This past weekend during mass (to tell you the truth, I’ve been dragging myself. I haven’t wanted to go at all), there was a reading that proved that there’s a powerful spiritual force at work to help me heal from all the brokenness. It’s one of my dad’s favorites and, now, one of mine. It’s from St. Paul’s second letter to Timothy and the verse that God kind of yelled at me said,

“I, Paul, am already being poured out like a libation, and the time of my departure is at hand. I have competed well; I have finished the race; I have kept the faith.”

I think about where I am today, at this very moment, and it is absolutely amazing to me how clearly God speaks to me sometimes. I got my diploma in the mail today. My college diploma and my transcripts with every grade from every class I ever took in college. As I held those things in my hands, I thought of a lot of things. Every test I failed. Every snow storm I walked through to get to a 50-degree house. Every time I dejectedly went to the bank to dip into my savings to pay my utility bill. Every friend that ever betrayed me. Every time I went for a run just to get my mind off of homesickness and stress and surviving on my own. Every time I went to confession after making a horrible decision because I was in over my head. Every time I sprinted through crowded theater lobbies because everyone was talking to their parents who came to see them perform in a dance concert when mine were across the country. Every time I sat in front of the beautiful grotto of Our Lady and sobbed, not knowing how I would pay for everything or what the next day would bring. All of these and more came to my mind when I looked at that simple piece of paper today. And then, I thought of the verse. I have finished the race. I did it. At least this part. During this chapter, there were SO many people who told me, “I don’t know what to tell you”, or “I’m sorry, I wish I could help” but I somehow figured it all out. On my own. And graduated. What a mind boggling thought. I did it.

And then I did something else unthinkable. I left it all. I left it and came home to a life I abandoned 4 years ago. With minimal peers, too many ghosts of the past, and a gut-wrenching nostalgia for my Spokane comfort zone. I had come to depend so heavily on alcohol to help me deal with it all before graduation, and leaving it made me realize how unhealthy it was. So I gave it up completely for awhile. I dove head first into my work which, Thank God, kept my mind occupied on the days where it took everything I had to even get out of bed. I reforged a couple of old friendships. And I reconnected with my family who has been desperately trying to help me get through this. There was a lot of fighting and bitterness and attempts on their part to understand what I was going through. But I just got up every day and somehow made it through. And today, with 15 days left of my countdown to go visit my Spokane, I look back on this journey more content than I was yesterday. And the day before. And a HELL of a lot stronger. I did it. I made it through the hardest month of my life with no help from the crutch of alcohol. I. did. it.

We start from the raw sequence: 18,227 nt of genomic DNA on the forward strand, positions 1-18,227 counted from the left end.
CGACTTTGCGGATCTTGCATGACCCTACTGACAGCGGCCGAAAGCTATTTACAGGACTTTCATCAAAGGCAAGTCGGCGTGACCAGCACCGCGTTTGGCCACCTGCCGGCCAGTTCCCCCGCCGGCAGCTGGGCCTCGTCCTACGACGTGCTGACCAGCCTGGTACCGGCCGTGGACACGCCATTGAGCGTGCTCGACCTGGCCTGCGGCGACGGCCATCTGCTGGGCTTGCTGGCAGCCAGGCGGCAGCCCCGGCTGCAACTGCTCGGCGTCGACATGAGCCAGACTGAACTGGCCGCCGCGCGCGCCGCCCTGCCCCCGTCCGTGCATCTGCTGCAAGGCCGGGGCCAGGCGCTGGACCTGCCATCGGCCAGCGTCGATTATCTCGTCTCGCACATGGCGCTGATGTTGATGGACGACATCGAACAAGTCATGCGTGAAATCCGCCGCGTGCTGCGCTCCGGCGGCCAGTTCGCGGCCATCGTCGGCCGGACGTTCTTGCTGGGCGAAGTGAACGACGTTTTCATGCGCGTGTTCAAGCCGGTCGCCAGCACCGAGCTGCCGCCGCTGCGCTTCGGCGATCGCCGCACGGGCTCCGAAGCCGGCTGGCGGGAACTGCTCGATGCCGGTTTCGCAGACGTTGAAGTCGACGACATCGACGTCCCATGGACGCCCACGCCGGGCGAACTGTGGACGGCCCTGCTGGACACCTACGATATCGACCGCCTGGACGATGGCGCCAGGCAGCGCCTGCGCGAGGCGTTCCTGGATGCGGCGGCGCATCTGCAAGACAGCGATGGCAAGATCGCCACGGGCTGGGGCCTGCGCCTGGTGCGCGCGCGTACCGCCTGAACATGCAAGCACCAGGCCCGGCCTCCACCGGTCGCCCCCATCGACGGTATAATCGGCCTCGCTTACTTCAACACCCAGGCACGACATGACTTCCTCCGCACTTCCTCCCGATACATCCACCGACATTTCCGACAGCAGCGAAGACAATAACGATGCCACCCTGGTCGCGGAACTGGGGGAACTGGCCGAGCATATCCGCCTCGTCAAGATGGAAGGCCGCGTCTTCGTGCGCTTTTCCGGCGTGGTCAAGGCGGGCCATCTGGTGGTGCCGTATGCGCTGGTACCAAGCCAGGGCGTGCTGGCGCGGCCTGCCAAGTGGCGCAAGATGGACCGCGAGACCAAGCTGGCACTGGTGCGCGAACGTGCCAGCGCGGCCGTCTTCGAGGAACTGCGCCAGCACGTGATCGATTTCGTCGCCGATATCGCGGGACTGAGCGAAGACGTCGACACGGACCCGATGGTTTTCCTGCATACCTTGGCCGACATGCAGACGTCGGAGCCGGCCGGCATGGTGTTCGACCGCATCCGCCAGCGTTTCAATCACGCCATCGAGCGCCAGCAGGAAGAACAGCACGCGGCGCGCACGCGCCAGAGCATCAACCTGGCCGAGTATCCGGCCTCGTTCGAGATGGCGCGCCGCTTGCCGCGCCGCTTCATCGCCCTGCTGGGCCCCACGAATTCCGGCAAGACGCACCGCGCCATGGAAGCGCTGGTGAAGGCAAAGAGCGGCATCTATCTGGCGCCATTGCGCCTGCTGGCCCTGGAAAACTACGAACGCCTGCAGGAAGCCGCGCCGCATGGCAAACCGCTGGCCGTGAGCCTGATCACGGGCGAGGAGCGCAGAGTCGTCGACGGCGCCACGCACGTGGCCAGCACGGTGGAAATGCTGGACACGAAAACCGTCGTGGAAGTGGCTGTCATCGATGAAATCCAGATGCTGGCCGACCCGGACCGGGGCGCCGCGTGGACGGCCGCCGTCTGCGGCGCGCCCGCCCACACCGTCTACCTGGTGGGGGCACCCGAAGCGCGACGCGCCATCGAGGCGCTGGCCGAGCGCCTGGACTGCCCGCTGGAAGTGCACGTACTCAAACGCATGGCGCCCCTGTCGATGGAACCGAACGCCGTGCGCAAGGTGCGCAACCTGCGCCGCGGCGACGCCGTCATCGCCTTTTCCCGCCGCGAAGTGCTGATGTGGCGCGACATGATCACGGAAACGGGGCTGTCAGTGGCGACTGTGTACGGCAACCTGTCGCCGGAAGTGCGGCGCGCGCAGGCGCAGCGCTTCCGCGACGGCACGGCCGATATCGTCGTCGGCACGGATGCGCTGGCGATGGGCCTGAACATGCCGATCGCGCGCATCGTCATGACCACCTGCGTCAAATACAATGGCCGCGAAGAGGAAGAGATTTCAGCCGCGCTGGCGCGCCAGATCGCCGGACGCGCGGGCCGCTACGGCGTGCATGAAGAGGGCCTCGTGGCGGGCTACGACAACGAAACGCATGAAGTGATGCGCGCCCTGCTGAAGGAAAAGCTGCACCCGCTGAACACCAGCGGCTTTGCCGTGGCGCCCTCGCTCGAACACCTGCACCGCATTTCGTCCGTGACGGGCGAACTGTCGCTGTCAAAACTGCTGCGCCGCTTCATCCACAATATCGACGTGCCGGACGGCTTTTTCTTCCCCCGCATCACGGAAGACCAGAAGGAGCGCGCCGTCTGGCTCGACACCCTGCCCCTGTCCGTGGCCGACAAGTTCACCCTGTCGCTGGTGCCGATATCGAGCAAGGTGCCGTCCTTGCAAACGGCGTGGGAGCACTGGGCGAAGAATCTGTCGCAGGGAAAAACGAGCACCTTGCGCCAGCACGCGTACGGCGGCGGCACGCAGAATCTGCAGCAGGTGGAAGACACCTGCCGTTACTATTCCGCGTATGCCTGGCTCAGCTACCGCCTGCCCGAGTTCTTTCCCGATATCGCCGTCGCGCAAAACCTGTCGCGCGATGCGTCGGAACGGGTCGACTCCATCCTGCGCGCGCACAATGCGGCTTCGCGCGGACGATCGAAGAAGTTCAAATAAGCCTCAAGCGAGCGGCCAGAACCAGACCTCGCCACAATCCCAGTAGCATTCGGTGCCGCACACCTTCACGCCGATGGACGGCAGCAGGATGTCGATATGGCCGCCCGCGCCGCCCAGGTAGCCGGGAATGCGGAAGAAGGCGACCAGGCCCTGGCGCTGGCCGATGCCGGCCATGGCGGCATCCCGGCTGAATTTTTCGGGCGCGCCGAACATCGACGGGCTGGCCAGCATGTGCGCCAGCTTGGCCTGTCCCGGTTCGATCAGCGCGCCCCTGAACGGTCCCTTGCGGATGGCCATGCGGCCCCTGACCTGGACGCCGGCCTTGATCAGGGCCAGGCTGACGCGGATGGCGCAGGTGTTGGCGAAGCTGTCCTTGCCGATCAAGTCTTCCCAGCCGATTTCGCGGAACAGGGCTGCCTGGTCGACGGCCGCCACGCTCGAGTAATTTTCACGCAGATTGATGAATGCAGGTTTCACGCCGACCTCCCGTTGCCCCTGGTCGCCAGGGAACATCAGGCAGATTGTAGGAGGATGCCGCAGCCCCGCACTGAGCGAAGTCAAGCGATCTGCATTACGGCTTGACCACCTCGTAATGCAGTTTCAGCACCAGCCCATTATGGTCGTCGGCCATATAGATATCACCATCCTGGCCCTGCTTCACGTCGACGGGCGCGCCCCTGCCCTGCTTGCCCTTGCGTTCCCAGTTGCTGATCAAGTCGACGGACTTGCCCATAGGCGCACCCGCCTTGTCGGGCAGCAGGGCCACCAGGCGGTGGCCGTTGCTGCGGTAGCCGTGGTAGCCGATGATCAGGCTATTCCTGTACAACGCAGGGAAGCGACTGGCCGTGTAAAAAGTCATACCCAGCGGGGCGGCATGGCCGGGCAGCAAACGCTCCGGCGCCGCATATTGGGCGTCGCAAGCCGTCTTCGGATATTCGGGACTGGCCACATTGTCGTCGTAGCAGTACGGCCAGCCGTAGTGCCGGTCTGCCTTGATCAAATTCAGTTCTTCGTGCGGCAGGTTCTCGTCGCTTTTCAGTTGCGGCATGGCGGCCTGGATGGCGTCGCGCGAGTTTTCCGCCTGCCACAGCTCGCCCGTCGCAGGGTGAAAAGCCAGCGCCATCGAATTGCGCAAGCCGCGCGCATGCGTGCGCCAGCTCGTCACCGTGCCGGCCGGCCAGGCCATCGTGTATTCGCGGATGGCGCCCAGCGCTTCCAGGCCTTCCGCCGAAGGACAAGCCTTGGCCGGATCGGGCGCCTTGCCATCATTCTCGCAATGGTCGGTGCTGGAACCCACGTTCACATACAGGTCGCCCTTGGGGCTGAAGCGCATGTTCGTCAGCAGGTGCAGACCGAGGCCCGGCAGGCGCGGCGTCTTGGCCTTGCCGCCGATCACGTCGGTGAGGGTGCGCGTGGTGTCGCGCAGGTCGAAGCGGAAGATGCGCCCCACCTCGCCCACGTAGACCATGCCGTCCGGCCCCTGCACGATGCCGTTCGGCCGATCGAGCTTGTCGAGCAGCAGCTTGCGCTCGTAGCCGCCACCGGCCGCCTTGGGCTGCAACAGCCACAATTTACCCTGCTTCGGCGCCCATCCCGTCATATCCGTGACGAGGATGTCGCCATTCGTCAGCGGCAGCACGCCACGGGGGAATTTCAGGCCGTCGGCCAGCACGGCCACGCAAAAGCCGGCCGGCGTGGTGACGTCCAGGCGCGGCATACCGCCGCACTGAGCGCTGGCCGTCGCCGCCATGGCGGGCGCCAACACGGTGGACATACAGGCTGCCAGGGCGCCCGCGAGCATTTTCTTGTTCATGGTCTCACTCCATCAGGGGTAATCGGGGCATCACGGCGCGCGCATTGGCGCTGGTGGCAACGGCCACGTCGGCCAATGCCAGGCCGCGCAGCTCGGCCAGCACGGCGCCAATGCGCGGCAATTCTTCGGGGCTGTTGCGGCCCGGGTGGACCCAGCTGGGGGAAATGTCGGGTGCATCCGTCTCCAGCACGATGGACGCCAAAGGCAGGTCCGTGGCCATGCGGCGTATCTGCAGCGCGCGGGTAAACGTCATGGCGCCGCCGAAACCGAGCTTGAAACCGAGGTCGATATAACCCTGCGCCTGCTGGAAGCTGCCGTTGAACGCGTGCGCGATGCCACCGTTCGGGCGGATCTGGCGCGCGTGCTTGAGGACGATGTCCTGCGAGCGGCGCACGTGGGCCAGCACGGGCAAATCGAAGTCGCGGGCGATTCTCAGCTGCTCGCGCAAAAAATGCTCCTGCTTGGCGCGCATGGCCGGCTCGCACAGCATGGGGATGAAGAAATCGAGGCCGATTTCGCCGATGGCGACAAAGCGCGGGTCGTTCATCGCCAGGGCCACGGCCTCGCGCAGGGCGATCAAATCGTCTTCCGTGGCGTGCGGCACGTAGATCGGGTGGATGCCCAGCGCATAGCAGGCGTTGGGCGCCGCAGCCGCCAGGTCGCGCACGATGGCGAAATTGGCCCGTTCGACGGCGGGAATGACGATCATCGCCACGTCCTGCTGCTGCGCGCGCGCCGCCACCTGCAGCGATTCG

I’m not naive. I know that just because I got my diploma today and we finally have running water in our house again (that’s a whole other story) and had a hell of a 4-mile run, doesn’t mean that the hardships of transition are over. I’m probably going to wake up one of these days and feel pangs of that awful dark place I was in. But I’m noticing that as time goes on, those pangs get less frequent. And less ruthless. Maybe one of these days I’ll be able to look back at old pictures and not feel heartbroken. It’s a good thing to look forward to. But until then, I’m just going to sit here and celebrate the days that I feel like this. The days that I feel I have truly “competed well, finished the race, and kept the faith”.



A peculiar home of steady bass and lazy melody

lulls me to order

sings me grounded through altitude change

when my mind can’t see nary a footpath.

Walking through and past

in and out 

of my collection of strange thoughts

seems bearable with a beat.

The beats march me through borders and barriers

dance me through road blocks and security lines.

Empty minded ambles, endless stints of intellectual exhaustion

Confusion, boredom, nostalgia, heartbreak, euphoria 

STOP. There’s nothing you can do or say. 

Life packed up and put in a suitcase

in the air between identities?

Headphones go in and suddenly

the music is the ironic eye in Hurricane Transition

The hums and syncopation 

seem quite a peculiar home

but the only one that unifies

the only one that reconciles

all of me.